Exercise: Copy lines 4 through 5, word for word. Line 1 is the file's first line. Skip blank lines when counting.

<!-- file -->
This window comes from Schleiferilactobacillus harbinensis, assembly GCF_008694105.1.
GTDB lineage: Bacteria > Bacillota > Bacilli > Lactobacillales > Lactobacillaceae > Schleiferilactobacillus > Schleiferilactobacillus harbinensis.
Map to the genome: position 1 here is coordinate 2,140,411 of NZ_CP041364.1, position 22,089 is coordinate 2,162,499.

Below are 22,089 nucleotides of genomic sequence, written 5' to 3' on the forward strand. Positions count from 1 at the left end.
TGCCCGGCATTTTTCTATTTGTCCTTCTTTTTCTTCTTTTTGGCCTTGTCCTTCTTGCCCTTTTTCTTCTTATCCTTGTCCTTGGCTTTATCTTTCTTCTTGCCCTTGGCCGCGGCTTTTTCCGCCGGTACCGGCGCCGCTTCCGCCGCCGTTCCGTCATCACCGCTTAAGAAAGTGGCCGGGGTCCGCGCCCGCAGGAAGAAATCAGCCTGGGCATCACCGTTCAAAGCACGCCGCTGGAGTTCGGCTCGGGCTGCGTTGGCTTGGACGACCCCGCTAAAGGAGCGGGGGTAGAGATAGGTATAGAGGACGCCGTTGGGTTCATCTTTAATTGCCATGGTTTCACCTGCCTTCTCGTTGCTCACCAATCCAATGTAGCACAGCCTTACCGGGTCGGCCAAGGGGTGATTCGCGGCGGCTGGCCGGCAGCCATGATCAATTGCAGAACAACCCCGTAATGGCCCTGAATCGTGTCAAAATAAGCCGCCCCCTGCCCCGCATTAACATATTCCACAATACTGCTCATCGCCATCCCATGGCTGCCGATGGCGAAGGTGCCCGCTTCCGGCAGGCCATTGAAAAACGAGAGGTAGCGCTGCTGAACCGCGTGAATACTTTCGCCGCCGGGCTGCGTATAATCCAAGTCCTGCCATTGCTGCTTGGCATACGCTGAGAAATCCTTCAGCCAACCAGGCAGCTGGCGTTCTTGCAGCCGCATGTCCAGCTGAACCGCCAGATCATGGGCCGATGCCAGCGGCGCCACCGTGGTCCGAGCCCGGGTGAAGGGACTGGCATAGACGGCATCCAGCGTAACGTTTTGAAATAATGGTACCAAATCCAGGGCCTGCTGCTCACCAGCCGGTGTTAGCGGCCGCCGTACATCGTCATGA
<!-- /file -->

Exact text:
Below are 22,089 nucleotides of genomic sequence, written 5' to 3' on the forward strand. Positions count from 1 at the left end.
TGCCCGGCATTTTTCTATTTGTCCTTCTTTTTCTTCTTTTTGGCCTTGTCCTTCTTGCCCTTTTTCTTCTTATCCTTGTCCTTGGCTTTATCTTTCTTCTTGCCCTTGGCCGCGGCTTTTTCCGCCGGTACCGGCGCCGCTTCCGCCGCCGTTCCGTCATCACCGCTTAAGAAAGTGGCCGGGGTCCGCGCCCGCAGGAAGAAATCAGCCTGGGCATCACCGTTCAAAGCACGCCGCTGGAGTTCGGCTCGGGCTGCGTTGGCTTGGACGACCCCGCTAAAGGAGCGGGGGTAGAGATAGGTATAGAGGACGCCGTTGGGTTCATCTTTAATTGCCATGGTTTCACCTGCCTTCTCGTTGCTCACCAATCCAATGTAGCACAGCCTTACCGGGTCGGCCAAGGGGTGATTCGCGGCGGCTGGCCGGCAGCCATGATCAATTGCAGAACAACCCCGTAATGGCCCTGAATCGTGTCAAAATAAGCCGCCCCCTGCCCCGCATTAACATATTCCACAATACTGCTCATCGCCATCCCATGGCTGCCGATGGCGAAGGTGCCCGCTTCCGGCAGGCCATTGAAAAACGAGAGGTAGCGCTGCTGAACCGCGTGAATACTTTCGCCGCCGGGCTGCGTATAATCCAAGTCCTGCCATTGCTGCTTGGCATACGCTGAGAAATCCTTCAGCCAACCAGGCAGCTGGCGTTCTTGCAGCCGCATGTCCAGCTGAACCGCCAGATCATGGGCCGATGCCAGCGGCGCCACCGTGGTCCGAGCCCGGGTGAAGGGACTGGCATAGACGGCATCCAGCGTAACGTTTTGAAATAATGGTACCAAATCCAGGGCCTGCTGCTCACCAGCCGGTGTTAGCGGCCGCCGTACATCGTCATGA